“The very fact that they made them shows how desperate they are to make people think of them in a particular way. It’s inconceivable that Paul Keating or John Howard would have such a video made… When you agree to make a video like that, you’re admitting we’ve got a major problem…. This is an attempt to plug the character gap.”
In Labor Party headquarters, they also think it reveals some kind of deficit.
One Labor source ventures that it’s the kind of thing you would expect from the Labor side, to soften the tough-guy-unionist image Bill Shorten carried into politics.
But Coalition strategists warn observers not to “over-think” it.
“There’s not some problem that has to be dealt with,” one says. “It’s just one of those nice things. It’s very moving. It’s very heartfelt. I don’t think it’s that Machiavellian. It’s more just: ‘This is Malcolm talking from the heart. This is what he is and what has motivated him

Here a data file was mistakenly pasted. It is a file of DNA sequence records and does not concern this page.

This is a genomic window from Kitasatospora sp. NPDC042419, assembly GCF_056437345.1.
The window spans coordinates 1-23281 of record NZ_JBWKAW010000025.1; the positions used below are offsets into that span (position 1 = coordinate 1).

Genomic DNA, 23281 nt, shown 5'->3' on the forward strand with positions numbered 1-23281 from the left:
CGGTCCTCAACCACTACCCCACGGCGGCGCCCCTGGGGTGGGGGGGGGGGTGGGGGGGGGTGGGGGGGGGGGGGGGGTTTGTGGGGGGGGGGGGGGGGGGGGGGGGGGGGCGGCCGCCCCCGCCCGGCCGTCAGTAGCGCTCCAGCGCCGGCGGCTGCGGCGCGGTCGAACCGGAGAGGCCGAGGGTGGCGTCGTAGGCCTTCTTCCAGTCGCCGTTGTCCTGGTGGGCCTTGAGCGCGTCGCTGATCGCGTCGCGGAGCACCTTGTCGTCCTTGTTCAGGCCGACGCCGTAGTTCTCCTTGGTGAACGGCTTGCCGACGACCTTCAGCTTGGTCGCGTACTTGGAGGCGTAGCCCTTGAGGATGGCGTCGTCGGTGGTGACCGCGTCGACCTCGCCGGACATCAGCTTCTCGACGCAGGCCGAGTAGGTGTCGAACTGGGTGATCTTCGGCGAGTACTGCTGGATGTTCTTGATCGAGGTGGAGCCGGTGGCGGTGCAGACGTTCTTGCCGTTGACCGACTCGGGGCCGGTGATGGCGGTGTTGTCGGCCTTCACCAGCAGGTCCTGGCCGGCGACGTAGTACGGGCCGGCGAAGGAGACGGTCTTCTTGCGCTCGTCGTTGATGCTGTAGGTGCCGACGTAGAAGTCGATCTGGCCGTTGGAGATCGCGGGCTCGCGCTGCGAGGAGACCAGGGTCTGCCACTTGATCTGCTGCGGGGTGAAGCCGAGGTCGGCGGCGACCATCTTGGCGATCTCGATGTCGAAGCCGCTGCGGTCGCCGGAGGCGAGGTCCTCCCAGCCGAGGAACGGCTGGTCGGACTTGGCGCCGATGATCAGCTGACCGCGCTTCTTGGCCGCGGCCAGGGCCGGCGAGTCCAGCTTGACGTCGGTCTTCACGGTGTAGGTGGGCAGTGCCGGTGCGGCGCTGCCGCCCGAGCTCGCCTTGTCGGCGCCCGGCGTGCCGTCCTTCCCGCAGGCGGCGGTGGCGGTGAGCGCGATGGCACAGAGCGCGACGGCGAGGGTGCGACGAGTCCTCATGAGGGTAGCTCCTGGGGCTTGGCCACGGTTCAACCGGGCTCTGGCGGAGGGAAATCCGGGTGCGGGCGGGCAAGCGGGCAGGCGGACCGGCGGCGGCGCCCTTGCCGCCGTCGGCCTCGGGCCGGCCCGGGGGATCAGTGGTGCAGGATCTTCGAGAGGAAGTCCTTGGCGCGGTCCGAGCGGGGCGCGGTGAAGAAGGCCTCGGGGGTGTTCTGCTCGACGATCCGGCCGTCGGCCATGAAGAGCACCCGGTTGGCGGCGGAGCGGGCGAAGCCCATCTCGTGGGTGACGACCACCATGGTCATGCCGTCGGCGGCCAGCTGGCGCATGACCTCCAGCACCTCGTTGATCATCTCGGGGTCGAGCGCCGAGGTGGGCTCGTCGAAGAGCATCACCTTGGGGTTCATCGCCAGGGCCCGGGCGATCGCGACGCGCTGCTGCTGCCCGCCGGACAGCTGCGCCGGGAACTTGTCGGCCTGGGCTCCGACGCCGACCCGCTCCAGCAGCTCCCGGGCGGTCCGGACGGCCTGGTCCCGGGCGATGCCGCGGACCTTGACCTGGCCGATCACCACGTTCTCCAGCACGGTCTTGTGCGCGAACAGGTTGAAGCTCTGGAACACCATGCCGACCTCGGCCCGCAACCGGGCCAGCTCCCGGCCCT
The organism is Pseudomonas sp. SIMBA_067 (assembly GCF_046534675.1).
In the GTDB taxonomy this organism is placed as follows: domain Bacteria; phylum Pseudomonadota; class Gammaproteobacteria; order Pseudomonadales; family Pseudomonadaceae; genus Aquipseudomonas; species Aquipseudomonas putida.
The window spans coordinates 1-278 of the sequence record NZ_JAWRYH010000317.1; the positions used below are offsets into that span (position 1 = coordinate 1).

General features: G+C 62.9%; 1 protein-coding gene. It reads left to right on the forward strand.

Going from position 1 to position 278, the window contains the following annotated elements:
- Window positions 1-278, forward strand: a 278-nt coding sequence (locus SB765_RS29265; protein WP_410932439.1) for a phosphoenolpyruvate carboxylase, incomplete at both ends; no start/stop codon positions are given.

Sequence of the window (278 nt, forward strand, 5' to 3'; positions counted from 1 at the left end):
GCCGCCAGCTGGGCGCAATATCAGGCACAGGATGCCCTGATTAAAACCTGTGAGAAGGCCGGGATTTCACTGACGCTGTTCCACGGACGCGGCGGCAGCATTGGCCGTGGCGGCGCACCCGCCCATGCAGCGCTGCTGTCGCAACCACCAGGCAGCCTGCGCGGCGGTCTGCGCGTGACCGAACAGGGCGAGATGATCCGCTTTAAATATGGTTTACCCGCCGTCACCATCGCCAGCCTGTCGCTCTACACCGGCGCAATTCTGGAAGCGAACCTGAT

in his life.’ ”
The Labor team is doing exactly the same thing regarding its candidate, in other ways.
The first of its campaign TV ads on education opened with a picture of Bill Shorten and his late mother, Ann, who had been a schoolteacher. It was aimed at achieving the same effect.
The Coalition has had to forgo one of its lines of attack against Shorten over his role in the demise and rise of Kevin Rudd and Julia Gillard because it engaged in the same practice, removing Tony Abbott and installing Malcolm Turnbull.
“Anything the Liberals wanted to say about a man who knifed two prime ministers was completely wiped out,” Mackay says.
They’re using the line “Same old Labor” to allude to it instead.
The Liberals are seeking to undermine Shorten on the character question with a new advertisement arguing he’s changed his position on company tax cuts.
“Any student of Australian business and economic history since the mid-’80s knows that part of Australia’s success was derived through the reduction in the company tax rate,” Shorten is shown saying in an interview in March 2012.
Shorten is now opposing extending the company tax cut beyond small business to big business.
The ad is less about cutting tax and more about telling voters that he can’t be trusted, that he is inconsistent and driven by political expediency – that he doesn’t believe what he says.